United States Edit
Executive Order 13526 establishes the mechanisms for most declassifications, within the laws passed by Congress. The originating agency assigns a declassification date, by default 10 years. After 25 years declassification review is automatic, with nine narrow exceptions that allow information to continue to be classified. At 50 years there are two exceptions, and classifications beyond 75 years require special permission. Because of changes in policy and circumstances, agencies are expected to actively review documents that have been classified for fewer than 25 years. They must also respond to Mandatory Declassification Review and Freedom of Information Act requests.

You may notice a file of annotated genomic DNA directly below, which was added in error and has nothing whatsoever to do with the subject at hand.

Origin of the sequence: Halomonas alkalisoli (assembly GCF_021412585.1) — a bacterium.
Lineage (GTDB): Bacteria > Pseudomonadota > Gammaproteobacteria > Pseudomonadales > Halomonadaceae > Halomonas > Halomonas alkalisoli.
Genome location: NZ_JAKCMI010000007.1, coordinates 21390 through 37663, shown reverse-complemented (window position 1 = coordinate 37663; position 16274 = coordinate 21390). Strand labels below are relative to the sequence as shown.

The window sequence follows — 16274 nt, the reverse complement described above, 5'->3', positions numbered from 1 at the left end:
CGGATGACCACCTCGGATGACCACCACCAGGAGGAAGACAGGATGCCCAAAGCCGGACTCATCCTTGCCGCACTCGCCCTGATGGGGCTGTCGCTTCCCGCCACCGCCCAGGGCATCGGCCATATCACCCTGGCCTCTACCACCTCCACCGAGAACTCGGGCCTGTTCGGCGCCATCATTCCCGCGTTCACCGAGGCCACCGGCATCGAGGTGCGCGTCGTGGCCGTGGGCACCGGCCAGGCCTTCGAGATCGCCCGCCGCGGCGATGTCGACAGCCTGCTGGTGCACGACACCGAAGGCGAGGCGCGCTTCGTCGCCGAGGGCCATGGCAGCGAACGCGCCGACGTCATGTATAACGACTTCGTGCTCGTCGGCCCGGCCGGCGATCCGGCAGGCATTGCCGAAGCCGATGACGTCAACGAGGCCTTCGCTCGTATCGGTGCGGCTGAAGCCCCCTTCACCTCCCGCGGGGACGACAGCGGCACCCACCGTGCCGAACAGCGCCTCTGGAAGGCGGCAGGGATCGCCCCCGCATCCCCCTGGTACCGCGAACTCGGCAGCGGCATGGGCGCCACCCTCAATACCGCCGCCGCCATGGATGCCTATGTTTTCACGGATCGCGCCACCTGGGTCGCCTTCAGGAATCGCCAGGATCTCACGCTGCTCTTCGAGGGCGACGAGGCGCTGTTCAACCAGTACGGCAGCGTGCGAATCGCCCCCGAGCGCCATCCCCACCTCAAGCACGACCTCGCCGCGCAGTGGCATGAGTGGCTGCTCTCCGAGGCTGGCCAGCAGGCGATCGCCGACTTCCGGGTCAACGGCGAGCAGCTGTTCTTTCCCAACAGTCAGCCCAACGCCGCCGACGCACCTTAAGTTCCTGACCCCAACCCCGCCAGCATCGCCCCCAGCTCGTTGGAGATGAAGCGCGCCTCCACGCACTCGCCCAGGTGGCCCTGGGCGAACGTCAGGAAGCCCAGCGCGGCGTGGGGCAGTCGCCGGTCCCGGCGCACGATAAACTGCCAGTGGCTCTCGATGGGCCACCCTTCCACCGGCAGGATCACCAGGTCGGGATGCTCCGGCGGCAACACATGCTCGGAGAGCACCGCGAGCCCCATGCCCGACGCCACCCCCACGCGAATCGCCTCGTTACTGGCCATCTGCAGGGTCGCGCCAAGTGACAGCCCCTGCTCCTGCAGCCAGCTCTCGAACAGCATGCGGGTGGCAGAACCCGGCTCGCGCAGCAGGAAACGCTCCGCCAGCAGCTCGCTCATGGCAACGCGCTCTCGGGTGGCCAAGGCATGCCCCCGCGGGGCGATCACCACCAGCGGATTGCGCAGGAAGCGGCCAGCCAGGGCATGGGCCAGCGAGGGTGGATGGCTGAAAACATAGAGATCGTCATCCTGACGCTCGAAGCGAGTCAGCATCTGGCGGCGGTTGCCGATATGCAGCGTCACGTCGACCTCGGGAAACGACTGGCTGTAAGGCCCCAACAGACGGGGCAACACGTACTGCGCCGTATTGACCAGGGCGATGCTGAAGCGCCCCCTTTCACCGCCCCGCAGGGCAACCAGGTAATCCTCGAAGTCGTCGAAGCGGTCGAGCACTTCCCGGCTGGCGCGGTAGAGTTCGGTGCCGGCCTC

The National Archives and Records Administration houses the National Declassification Center to coordinate reviews and the Information Security Oversight Office to promulgate rules and enforce quality measures across all agencies. NARA reviews documents on behalf of defunct agencies and permanently stores declassified documents for public inspection. The Interagency Security Classification Appeals Panel has representatives from several agencies.
"There are four declassification programs within the executive branch: automatic declassification, systematic declassification review, discretionary declassification review, and mandatory declassification review."
- ↑ U.S. Department of Defense, Joint Pub. 1–02: DOD Dictionary of Military and Associated Terms (Nov. 8, 2010, as amended through May 15, 2011) (full-text).
- ↑ DOE Manual 470.4-7, at 18.
- ↑ Executive Order 13526, at §6.1(m).
- ↑ A Guide to Understanding Data Remanence in Automated Information Systems.
- ↑ DCID 6/3, Glossary, App. B.
- ↑ ISOO 2013 Annual Report to the President, at 7.
See also Edit